To be fair with equal criticism, "Unbroken" is, however, missing one enormous and important fraction to the entirety of the Louie Zamperini story that has to be marked down as a missed opportunity and partial failure. The final Hillenbrand title adjective and the closing third of her book covers the theme of redemption and Louie's life after the horrors of World War II. Because of the lengthy focus spent on the ocean and POW experiences, Louie's path towards dealing with post-traumatic stress disorder, marriage, fatherhood, his reborn Christian faith, and his quest to forgive his captors are reduced to epilogue notes before the credits. With a better use of the film's running time and storytelling, that portion of his life could have (and probably should have) easily been incorporated into "Unbroken."
It has to be said. Those missing elements would have greatly strengthened the film's impact as a complete and inspiring story. Sure, you're daring a movie to flirt with three-hours, but they would have added to the strong arc of character development that was already set forth. "Unbroken" still hits many of those edifying and moving chords in the time in holds you, but falls short of "The Railway Man" from earlier this year. Starring Oscar winners Colin Firth and Nicole Kidman, that very similar film, while amped to its own level of dramatization and exaggeration, is rooted completely in a former POW's struggle with PTSD and his powerful journey towards redemption and forgiveness. It gets that portion dead right and still makes room for the hard stuff of POW torture and abuse. Overall, it's a better balance. If you see "Unbroken" and find yourself needing another step of comparison for the polarizing reactions, seek "The Railway Man" out and you will be less disappointed and/or even more inspired.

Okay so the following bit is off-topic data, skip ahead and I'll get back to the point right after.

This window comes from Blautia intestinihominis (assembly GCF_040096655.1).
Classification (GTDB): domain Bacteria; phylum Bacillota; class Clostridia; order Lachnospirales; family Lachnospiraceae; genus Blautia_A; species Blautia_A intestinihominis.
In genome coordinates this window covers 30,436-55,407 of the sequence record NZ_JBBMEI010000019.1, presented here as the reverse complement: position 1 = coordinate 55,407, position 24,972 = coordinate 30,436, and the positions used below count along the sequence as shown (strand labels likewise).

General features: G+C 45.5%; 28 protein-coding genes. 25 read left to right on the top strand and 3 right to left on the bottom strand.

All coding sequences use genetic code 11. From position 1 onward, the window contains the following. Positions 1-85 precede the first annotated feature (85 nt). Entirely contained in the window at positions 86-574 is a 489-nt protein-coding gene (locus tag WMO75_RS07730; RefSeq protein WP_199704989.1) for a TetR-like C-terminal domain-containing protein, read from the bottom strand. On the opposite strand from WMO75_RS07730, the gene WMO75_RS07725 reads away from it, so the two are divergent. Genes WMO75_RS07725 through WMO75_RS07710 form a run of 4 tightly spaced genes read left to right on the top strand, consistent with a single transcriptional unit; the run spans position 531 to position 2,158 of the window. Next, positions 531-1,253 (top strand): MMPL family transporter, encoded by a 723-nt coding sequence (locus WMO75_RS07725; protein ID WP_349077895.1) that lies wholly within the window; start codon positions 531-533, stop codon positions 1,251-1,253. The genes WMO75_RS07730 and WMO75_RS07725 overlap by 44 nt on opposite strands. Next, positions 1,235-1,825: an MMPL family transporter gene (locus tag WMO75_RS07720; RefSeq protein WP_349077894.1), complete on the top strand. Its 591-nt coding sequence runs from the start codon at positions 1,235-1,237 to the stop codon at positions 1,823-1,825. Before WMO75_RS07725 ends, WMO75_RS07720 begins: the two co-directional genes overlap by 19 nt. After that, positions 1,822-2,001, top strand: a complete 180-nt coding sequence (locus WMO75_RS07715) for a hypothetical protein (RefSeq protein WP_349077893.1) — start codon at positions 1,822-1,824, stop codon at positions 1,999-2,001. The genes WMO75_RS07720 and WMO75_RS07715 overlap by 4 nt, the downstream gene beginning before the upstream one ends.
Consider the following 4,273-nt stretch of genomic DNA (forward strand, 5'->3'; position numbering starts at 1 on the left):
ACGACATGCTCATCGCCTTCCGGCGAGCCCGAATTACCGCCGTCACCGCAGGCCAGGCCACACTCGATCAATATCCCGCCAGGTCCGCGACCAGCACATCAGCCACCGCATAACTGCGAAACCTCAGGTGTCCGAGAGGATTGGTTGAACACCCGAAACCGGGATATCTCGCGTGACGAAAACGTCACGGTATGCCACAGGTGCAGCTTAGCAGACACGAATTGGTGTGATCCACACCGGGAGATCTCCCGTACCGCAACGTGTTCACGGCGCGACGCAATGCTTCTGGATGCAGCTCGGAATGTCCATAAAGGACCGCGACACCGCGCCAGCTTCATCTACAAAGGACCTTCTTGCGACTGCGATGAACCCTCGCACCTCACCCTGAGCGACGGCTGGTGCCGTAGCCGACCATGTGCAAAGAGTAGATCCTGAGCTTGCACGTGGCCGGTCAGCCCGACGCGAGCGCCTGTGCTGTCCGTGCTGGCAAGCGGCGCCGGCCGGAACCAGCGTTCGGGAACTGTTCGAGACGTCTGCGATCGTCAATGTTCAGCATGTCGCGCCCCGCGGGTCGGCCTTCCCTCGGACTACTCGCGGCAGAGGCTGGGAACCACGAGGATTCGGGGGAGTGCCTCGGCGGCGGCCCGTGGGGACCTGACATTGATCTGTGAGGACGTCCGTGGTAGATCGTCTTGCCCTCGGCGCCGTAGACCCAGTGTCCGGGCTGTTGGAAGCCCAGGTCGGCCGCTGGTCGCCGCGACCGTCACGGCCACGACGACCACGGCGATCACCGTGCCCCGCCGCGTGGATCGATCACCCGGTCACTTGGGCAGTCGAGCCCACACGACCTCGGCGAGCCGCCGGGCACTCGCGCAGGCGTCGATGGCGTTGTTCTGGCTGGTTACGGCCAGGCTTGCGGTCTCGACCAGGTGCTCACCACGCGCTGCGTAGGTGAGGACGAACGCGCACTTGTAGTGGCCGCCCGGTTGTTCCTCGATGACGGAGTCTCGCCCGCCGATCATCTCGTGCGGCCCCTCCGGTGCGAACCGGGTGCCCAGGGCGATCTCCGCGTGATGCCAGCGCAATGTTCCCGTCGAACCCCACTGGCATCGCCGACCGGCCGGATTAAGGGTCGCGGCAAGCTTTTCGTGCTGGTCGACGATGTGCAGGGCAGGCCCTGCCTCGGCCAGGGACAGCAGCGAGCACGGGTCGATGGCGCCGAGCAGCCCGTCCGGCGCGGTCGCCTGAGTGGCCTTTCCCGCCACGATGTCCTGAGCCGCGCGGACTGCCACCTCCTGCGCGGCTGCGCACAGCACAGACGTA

LESSON #1: THE GROWTH FROM DELINQUENCY TO BECOMING A HEROIC EXAMPLE-- This is a smaller lesson than the next two in the grand scheme of things, but still a good one. In his youth, Louie drank, smoked, and was nearly expelled from school until he found an outlet for his energy and a bearing for this determination and focus. For a portion of his life, running was his answer and it brought him out of the dire lowness from which he came. Later, he exuded being a good officer and strong example both before and during his lost days and captivity. After the war (and after the film's reach), his influence improved and continued with his motivational and religious involvement. This man's journey from nothing to something is what make's Brokaw's "Greatest Generation" tick. All it takes is that first engaging challenge and goal. The rest blooms and grows from there.
LESSON #2: SURVIVING HARMFUL AND PAINFUL ISOLATION AND CAPTIVITY-- "Unbroken" is a dual survival story depicting Louie's 47 days lost a sea and also his two-plus years as prisoner of war. Just one of those experiences would have tested a man's strength and will to untested levels. Louie had both odysseys and lived to tell about it. In a day and age where forgetting our cell phone at home gets labeled "agony," stories such as Zamperini's are shocking and laborious reminders of how lucky we are to not be put in those circumstances that completely and truly define agony. Making it a day without social media isn't survival. Overcoming what Louie did is the real definition of survival.
LESSON #3: THE POWER OF RESILIENCY-- Early in the film, a tagline given to Louie by his brother Pete is "if you can take it, you can make it." Pete uses it to push Louie through the pain and fatigue of running. While some will find that cheesy and fit for an motivational poster, there's truth to the power of being resilient. Louie's Olympic athlete reputation and status brought him both higher expectations of toughness from his peers, but also undue signaling out from his Japanese captors like "The Bird." He was a propaganda tool and too important to kill, so Louie endured moments worse than his fellow Allies. Pushed to his limits and true to the title of the film, Louie never backed down and got up from every defeat to live the life he did, one that extends beyond the boundaries of this film.